William Joseph Condon

From Wikipedia, the free encyclopedia
Jump to: navigation, search

William Joseph Condon (April 7, 1895 – August 17, 1967) was an American prelate of the Roman Catholic Church. He served as Bishop of Great Falls from 1939 until his death in 1967.


William Condon was born in Colton, Washington, to Patrick and Mary Elizabeth (née Kavanaugh) Condon.[1] He graduated from St. Patrick's Seminary in Menlo Park, California, in 1917.[1] He was ordained to the priesthood on October 14, 1917.[2] He then served as a curate at the Cathedral of Our Lady of Lourdes in Spokane until 1918, when he furthered his studies at Gonzaga University.[1]

Condon earned a Bachelor of Arts degree from Gonzaga in 1919, and then served as pastor of St. Joseph's Church in Waterville for four years.[1] From 1923 to 1929, he was rector of Our Lady of Lourdes Cathedral.[1] While serving as pastor of St. Augustine's Church in Spokane between 1929 and 1939, he was also secretary to Bishop Charles Daniel White (1928-1932), and chancellor (1927-1939) and vicar general (1933-1939) of the Diocese of Spokane.[1]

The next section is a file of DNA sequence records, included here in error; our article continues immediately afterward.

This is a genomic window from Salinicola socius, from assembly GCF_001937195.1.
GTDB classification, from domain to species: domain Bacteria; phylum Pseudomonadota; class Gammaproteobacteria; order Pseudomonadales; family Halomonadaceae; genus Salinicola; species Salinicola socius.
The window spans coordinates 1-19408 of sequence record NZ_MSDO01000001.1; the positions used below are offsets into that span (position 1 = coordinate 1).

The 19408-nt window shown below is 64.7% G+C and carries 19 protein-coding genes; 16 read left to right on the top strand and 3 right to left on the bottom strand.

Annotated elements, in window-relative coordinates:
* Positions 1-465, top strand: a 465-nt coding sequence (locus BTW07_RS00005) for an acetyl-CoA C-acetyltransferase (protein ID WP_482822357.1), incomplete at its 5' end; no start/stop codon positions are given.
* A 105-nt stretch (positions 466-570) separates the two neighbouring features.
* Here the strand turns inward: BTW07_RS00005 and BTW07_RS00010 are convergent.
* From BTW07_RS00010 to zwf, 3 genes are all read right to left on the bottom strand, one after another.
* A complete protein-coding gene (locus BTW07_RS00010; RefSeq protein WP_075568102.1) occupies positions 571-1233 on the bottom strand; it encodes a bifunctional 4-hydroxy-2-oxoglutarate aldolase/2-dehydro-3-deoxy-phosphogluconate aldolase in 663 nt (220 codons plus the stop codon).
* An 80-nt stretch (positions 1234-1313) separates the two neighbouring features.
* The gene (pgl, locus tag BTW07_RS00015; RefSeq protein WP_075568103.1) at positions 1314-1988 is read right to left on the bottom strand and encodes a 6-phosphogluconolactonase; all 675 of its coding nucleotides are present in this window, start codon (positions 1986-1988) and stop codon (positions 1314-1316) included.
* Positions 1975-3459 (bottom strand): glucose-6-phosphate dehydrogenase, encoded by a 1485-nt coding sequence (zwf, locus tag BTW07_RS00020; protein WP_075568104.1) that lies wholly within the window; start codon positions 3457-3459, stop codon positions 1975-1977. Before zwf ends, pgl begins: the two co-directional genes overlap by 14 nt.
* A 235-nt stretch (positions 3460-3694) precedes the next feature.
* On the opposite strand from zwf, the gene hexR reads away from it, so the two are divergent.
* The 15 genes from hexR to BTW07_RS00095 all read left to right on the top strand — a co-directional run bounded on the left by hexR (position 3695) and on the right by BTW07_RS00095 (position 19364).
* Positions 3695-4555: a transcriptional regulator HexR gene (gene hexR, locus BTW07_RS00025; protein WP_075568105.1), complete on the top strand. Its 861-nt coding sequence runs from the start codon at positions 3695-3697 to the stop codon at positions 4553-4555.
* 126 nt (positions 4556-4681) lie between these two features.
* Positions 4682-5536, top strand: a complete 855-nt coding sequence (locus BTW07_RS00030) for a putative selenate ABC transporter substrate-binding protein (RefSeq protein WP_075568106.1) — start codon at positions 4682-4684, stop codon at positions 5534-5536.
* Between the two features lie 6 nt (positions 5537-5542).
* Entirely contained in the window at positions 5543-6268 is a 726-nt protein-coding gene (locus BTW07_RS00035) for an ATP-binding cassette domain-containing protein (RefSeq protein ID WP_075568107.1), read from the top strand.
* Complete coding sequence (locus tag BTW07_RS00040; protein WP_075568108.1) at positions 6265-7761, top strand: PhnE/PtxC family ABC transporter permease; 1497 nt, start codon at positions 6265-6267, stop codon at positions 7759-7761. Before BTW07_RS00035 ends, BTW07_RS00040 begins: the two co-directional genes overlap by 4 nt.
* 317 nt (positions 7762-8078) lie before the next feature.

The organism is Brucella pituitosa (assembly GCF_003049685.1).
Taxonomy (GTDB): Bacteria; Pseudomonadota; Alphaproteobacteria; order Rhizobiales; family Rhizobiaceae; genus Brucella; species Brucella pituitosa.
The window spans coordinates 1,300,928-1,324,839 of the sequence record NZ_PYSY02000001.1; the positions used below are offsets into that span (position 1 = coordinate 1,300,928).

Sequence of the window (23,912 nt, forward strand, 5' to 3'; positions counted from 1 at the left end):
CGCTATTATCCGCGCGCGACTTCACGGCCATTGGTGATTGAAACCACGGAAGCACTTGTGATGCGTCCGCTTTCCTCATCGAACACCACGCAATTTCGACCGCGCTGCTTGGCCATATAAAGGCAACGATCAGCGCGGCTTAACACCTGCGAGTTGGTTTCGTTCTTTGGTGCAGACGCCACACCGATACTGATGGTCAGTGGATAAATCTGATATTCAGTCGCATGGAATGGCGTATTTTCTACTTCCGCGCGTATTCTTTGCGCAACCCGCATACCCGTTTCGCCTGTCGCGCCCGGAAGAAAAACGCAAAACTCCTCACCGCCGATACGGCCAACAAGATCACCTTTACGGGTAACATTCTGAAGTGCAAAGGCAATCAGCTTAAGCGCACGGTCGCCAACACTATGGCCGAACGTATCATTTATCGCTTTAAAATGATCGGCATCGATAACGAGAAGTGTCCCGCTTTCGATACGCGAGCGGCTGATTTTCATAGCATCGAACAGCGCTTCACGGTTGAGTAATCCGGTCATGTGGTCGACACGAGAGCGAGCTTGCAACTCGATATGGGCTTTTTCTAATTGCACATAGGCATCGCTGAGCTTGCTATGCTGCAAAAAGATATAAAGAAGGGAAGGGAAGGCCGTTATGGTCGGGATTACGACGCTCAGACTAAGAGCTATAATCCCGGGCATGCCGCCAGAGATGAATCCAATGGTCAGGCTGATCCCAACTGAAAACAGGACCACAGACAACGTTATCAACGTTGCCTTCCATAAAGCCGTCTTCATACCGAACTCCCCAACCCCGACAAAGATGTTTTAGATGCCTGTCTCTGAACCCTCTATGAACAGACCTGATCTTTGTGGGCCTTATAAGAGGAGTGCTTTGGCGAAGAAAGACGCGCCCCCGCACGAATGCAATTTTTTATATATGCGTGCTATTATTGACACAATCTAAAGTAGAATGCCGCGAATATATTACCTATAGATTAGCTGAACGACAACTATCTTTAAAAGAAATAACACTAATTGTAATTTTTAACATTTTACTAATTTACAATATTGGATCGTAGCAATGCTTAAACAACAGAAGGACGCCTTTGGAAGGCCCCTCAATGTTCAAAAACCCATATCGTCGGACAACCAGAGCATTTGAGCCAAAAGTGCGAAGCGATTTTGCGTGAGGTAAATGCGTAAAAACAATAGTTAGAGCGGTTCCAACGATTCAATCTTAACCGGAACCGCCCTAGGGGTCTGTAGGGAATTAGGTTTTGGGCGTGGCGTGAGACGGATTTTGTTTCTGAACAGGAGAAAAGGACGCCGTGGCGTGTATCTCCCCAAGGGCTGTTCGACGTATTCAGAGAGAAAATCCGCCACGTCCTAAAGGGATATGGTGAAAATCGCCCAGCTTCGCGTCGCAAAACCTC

On August 5, 1939, Condon was appointed the third Bishop of Great Falls, Montana, by Pope Pius XII.[2] He received his episcopal consecration on the following October 18 from Bishop Charles White, with Bishops Joseph Francis McGrath and Edward Kelly serving as co-consecrators.[2] He was installed in St. Ann's Cathedral on October 26, 1939.[2] He led the diocese for twenty-seven years, the longest-serving bishop of the diocese. Between 1962 and 1965, he attended the Second Vatican Council.

Condon died at age 72, and is buried at Mount Olivet Cemetery in Great Falls.


  1. ^ a b c d e f Curtis, Georgina Pell (1961). The American Catholic Who's Who. XIV. Grosse Pointe, Michigan: Walter Romig. 
  2. ^ a b c d "Bishop William Joseph Condon". Catholic-Hierarchy.org. [self-published source]
Catholic Church titles
Preceded by
Edwin Vincent O'Hara
Bishop of Great Falls
Succeeded by
Eldon Bernard Schuster